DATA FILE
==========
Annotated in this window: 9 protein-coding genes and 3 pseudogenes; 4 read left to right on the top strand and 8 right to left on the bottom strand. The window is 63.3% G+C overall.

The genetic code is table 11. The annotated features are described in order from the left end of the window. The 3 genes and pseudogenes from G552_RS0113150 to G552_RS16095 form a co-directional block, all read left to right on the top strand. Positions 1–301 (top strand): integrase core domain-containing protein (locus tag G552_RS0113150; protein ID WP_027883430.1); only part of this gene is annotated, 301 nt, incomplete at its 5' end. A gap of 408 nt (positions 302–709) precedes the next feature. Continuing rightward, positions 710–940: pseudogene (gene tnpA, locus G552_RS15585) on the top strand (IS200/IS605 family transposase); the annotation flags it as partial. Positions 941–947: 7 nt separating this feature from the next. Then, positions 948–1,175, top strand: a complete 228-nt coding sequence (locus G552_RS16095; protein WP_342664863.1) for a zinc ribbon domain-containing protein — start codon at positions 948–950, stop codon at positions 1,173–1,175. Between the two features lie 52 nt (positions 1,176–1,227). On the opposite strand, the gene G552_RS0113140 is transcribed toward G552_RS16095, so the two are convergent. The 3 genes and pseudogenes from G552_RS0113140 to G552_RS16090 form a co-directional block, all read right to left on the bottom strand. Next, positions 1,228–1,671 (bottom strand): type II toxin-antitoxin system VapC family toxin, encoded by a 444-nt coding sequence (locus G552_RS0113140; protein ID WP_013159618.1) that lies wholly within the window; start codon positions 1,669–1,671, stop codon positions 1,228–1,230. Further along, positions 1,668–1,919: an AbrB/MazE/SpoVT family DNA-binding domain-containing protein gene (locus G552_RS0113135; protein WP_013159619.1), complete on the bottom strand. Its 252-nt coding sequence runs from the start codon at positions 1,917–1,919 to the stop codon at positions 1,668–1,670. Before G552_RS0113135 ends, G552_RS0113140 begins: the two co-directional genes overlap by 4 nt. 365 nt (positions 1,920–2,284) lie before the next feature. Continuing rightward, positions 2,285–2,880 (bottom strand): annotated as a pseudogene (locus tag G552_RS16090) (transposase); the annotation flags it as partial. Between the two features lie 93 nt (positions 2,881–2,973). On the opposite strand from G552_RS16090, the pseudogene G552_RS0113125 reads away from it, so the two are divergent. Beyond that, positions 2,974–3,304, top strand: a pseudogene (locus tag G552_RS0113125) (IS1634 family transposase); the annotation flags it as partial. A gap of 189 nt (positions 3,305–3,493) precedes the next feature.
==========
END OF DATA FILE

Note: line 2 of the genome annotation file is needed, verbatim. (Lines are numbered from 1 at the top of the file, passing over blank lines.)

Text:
The genetic code is table 11. The annotated features are described in order from the left end of the window. The 3 genes and pseudogenes from G552_RS0113150 to G552_RS16095 form a co-directional block, all read left to right on the top strand. Positions 1–301 (top strand): integrase core domain-containing protein (locus tag G552_RS0113150; protein ID WP_027883430.1); only part of this gene is annotated, 301 nt, incomplete at its 5' end. A gap of 408 nt (positions 302–709) precedes the next feature. Continuing rightward, positions 710–940: pseudogene (gene tnpA, locus G552_RS15585) on the top strand (IS200/IS605 family transposase); the annotation flags it as partial. Positions 941–947: 7 nt separating this feature from the next. Then, positions 948–1,175, top strand: a complete 228-nt coding sequence (locus G552_RS16095; protein WP_342664863.1) for a zinc ribbon domain-containing protein — start codon at positions 948–950, stop codon at positions 1,173–1,175. Between the two features lie 52 nt (positions 1,176–1,227). On the opposite strand, the gene G552_RS0113140 is transcribed toward G552_RS16095, so the two are convergent. The 3 genes and pseudogenes from G552_RS0113140 to G552_RS16090 form a co-directional block, all read right to left on the bottom strand. Next, positions 1,228–1,671 (bottom strand): type II toxin-antitoxin system VapC family toxin, encoded by a 444-nt coding sequence (locus G552_RS0113140; protein ID WP_013159618.1) that lies wholly within the window; start codon positions 1,669–1,671, stop codon positions 1,228–1,230. Further along, positions 1,668–1,919: an AbrB/MazE/SpoVT family DNA-binding domain-containing protein gene (locus G552_RS0113135; protein WP_013159619.1), complete on the bottom strand. Its 252-nt coding sequence runs from the start codon at positions 1,917–1,919 to the stop codon at positions 1,668–1,670. Before G552_RS0113135 ends, G552_RS0113140 begins: the two co-directional genes overlap by 4 nt. 365 nt (positions 1,920–2,284) lie before the next feature. Continuing rightward, positions 2,285–2,880 (bottom strand): annotated as a pseudogene (locus tag G552_RS16090) (transposase); the annotation flags it as partial. Between the two features lie 93 nt (positions 2,881–2,973). On the opposite strand from G552_RS16090, the pseudogene G552_RS0113125 reads away from it, so the two are divergent. Beyond that, positions 2,974–3,304, top strand: a pseudogene (locus tag G552_RS0113125) (IS1634 family transposase); the annotation flags it as partial. A gap of 189 nt (positions 3,305–3,493) precedes the next feature.